The Book Nook: Much Ado About Nothing

Melanee Morin

Welcome to our latest columnist, Melanee Morin

My passion for reading began at a young age, culminating in a Master’s degree in English Literature from the University of Ottawa and a desire to promote literacy and culture, starting here at Cornwall’s local The Seeker newspaper.

The Book Nook will provide book reviews of both newly released novels about to hit bookstores and exciting books carried at The Cornwall Public Library (including local authors). Inquiries and comments may be sent to

William Shakespeare’s enigmatic and lyric prose continues to enthrall readers and theatre-goers to this day, four centuries after they were originally written and performed. The tradition continues here in Cornwall every summer at the annual Shakespeare in the Park performance, a part of the Arts in the Park season held at Lamoureux park. In honour of this year’s performance of Much Ado About Nothing by Montreal’s Repercussion Theatre, let’s take a closer look at one of Shakespeare’s best, and most popular, romantic comedies.

Much Ado About Nothing takes place in the tranquil Italian village of Messina, home of nobleman Leonato, his virtuous daughter Hero, and his witty outspoken niece Beatrice. The arrival of Prince Don Pedro, his illegitimate brother Don John, and aristocratic soldiers Claudio and Benedick from a recently won war creates tension and intrigue in this idyllic town. Claudio immediately falls for the angelic Hero, while Benedick and Beatrice participate in a battle of wits exclaiming their disdain for love and marriage. While the reader is set to expect these two couples to come together in marriage, the traditional ending for a Shakespearean comedy, they must first overcome numerous trials and deceptions to reach the happy ending.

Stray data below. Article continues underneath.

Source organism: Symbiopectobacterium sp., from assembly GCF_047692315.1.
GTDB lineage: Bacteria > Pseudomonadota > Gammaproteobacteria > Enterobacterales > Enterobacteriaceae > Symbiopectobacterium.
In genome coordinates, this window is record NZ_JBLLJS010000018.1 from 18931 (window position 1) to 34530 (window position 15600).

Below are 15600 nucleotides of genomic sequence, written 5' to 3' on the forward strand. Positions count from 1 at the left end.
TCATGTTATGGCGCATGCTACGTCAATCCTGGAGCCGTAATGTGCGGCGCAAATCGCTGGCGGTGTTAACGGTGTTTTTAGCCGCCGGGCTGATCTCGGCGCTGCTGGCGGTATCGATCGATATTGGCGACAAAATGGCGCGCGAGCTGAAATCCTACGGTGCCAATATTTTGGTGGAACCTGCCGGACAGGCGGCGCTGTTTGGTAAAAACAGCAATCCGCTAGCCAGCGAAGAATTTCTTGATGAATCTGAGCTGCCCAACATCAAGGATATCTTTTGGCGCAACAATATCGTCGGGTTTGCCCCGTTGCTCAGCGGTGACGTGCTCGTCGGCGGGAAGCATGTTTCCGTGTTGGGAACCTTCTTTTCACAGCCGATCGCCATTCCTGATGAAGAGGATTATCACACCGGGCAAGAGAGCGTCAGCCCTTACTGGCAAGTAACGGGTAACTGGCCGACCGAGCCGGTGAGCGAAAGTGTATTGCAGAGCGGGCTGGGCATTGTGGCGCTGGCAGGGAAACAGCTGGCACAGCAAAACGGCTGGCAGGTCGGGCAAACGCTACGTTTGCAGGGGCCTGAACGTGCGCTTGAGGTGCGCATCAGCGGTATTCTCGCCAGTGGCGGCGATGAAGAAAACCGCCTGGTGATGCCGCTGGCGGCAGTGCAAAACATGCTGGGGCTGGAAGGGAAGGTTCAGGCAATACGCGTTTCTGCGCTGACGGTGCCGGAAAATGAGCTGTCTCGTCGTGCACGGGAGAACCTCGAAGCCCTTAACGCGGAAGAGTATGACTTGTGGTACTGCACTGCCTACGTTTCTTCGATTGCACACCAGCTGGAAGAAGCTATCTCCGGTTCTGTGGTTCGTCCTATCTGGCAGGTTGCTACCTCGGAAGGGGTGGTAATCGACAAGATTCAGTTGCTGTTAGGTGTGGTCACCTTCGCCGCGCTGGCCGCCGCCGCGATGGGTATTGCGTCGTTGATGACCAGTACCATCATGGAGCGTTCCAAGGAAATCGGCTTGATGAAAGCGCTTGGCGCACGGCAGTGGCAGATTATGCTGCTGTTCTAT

In the beginning of the play Beatrice laments, “Men were deceivers ever, / One foot in sea, and one on shore, / To one thing constant never,” while Benedick similarly decries the “sharp tongues” and flightiness of women. However, these dual gender stereotypes are proven to be simply another example of baseless accusations that run rampant throughout the play: Don John attempts to undo Claudio and Hero’s marriage by implying Hero is unfaithful, and Hero subsequently fakes her own death until her good name is restored. Messina is a world where everyone talks and the power of both true and false words is shown. Even Beatrice admits “I was born to speak all mirth and no matter.” Within this lighthearted comedy, Shakespeare examines how deception and lies both create and calm tragedy. When Claudio realizes his mistake in believing rumours about Hero, Don Pedro’s earlier advice to him rings true: “And thou shalt see how apt it is to learn / Any hard lesson that may do thee good.”

Much Ado About Nothing is one of Shakespeare’s most accessible and relatable plays for modern audiences, dealing with timeless themes of love, deception, and redemption.

If you want more Shakespeare, Repercussion’s production of Much Ado About Nothing runs until August 15th at various locations (see

To access the original article, click here